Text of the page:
2009 Sobat River ambush
|2009 Sobat River conflict|
|Part of Sudanese nomadic conflicts|
|Sudan People's Liberation Army||Jikany Nuer tribesmen|
|27 barges carrying food aid with a 150-man SPLA escort, four other barges|
|Casualties and losses|
|At least 40 soldiers and civilians killed|
|735 tonnes of food aid looted or destroyed, 11 UN barges missing|
Inspection and exchange of gunfire
The UN convoy consisted of 27 barges travelling on the Sobat River from Nasir to Akobo, in Southern Sudan near the border with Ethiopia. Following rains which washed away roads, the river was the only way to move aid around the south of the country, which has suffered from tribal fighting – the river itself being closed earlier in the year due to increased tension in the area. The 27 UN barges were travelling in company with four other barges. The barges were only allowed to use the river following negotiations with high-ranking government officials, who agreed to a 150-man SPLA escort. The convoy was operating under the auspices of the UN World Food Programme (WFP) and was to have helped support around 18,000 of the 135,000 people displaced by recent tribal fighting which claimed hundreds of lives.
The convoy was stopped about ten or twenty miles downstream of Nasir by a force of Jikany Nuer tribesmen. The tribesmen demanded to search the barges to check that arms and ammunition were not being shipped to their rivals in the Lou Nuer tribe. They searched one barge, finding only food, but opened fire when the rest of the convoy tried to continue its journey. The attack killed at least 40 Sudanese soldiers and wounded 30 others. The deaths of several women and children by gunfire or drowning have also been reported. The wounded were taken to a Médecins Sans Frontières hospital in Nasir which is braced to accept further casualties. This is believed to be the first time the SPLA has suffered significant casualties in the recent tribal violence.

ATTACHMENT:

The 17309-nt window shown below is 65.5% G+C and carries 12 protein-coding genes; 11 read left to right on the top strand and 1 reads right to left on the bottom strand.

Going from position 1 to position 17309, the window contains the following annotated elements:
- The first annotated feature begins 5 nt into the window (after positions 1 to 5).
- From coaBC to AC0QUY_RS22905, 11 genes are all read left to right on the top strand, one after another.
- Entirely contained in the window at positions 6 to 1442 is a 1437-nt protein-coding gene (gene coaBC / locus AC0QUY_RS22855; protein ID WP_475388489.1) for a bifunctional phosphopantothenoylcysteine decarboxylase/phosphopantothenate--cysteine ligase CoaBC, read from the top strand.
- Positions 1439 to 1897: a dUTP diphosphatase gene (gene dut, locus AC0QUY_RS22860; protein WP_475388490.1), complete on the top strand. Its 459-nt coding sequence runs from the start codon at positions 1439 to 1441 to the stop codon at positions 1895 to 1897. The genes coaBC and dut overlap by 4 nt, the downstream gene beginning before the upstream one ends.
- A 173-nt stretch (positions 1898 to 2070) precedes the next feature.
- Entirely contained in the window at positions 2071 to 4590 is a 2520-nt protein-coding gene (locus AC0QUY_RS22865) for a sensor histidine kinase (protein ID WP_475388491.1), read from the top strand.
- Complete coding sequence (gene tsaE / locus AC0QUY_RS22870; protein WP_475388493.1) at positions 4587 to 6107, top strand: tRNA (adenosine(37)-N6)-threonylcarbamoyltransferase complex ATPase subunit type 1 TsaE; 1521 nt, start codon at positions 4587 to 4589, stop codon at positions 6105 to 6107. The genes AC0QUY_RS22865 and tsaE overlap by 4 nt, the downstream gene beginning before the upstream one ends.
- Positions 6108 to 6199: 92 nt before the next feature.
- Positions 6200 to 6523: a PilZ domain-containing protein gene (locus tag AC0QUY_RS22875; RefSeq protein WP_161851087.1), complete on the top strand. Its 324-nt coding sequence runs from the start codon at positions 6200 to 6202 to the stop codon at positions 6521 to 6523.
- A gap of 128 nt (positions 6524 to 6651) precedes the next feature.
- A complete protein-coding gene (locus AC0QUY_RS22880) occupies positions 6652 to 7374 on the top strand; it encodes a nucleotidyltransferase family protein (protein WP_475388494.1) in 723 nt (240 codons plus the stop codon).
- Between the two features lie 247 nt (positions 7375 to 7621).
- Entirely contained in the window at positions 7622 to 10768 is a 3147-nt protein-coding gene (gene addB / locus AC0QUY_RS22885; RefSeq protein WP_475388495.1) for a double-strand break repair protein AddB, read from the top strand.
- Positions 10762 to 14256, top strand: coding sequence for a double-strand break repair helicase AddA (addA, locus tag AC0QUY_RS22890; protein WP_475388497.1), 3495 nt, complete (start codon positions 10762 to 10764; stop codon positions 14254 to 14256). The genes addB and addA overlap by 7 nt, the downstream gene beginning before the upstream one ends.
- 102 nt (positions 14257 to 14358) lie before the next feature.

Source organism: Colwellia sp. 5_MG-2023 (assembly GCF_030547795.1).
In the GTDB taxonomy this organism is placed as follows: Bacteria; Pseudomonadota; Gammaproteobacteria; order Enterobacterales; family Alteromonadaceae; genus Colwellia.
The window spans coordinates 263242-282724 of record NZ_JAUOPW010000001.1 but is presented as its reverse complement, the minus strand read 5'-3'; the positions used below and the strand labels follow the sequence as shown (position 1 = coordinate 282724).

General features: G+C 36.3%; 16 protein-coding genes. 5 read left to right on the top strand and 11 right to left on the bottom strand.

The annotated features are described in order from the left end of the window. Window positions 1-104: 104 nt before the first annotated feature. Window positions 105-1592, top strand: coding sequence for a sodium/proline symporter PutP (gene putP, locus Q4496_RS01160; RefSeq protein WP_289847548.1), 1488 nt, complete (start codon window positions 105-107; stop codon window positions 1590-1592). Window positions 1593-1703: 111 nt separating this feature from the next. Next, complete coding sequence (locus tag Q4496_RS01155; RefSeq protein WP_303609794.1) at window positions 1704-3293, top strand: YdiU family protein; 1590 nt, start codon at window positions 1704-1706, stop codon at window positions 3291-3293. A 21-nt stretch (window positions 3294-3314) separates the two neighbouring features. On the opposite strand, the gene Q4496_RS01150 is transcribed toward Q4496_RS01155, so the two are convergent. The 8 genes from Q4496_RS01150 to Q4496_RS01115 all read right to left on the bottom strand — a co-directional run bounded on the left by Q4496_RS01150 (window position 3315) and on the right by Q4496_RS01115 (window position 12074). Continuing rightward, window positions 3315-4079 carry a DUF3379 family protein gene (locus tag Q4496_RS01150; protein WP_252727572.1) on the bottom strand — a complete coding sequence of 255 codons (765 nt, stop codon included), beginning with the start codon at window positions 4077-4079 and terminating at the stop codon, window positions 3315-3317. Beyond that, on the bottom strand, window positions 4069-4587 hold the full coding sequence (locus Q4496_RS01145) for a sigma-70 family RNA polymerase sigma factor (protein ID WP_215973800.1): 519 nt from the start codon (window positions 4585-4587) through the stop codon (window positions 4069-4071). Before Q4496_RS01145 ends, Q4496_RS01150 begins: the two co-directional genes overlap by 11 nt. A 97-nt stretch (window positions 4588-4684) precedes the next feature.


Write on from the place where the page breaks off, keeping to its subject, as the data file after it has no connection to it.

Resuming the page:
While sixteen UN barges were able to return to Nasir, the other eleven remain unaccounted for, and are believed to have been sunk or looted. The WFP lost 735 tonnes of food aid in the attack and airlifted ten tonnes of aid to the area on 13 June. The attack may have been made to prevent the food supplies reaching the Lou Nuer tribe which is alleged to have killed around 70 members of the Jikany Nuer tribe in attacks in May 2009. It is feared that the Lou Nuer may be planning a retaliatory strike against the Jikany Nuer.
There is fear of renewed fighting in the area, following the recent end of the Second Sudanese Civil War and the upcoming 2010 national elections and 2011 referendum on independence for Southern Sudan.
Clashes between rival tribes and ethnic groupings are common in Southern Sudan and usually occur over cattle or access to natural resources. Fighting in May 2009 in South Kurdufan between the Rizeigat and Messiria tribes claimed more than 1,000 lives.
- "South Sudan river ambush kills at least 40 - official". Reuters. 14 June 2009. Retrieved 14 June 2009.
- "Sudan tribesmen attack UN barges". BBC. 14 June 2009. Retrieved 14 June 2009.
- "40 reported dead in south Sudan river clashes". Agence France Presse. 14 June 2009.
- "South Sudan gunmen attack UN food aid shipments". Agence France Presse. 13 June 2009.
- "Armed tribesmen clash with SPLA after attack on relief barges". Sudan Tribune. 14 June 2009. Archived from the original on 14 August 2009. Retrieved 14 June 2009.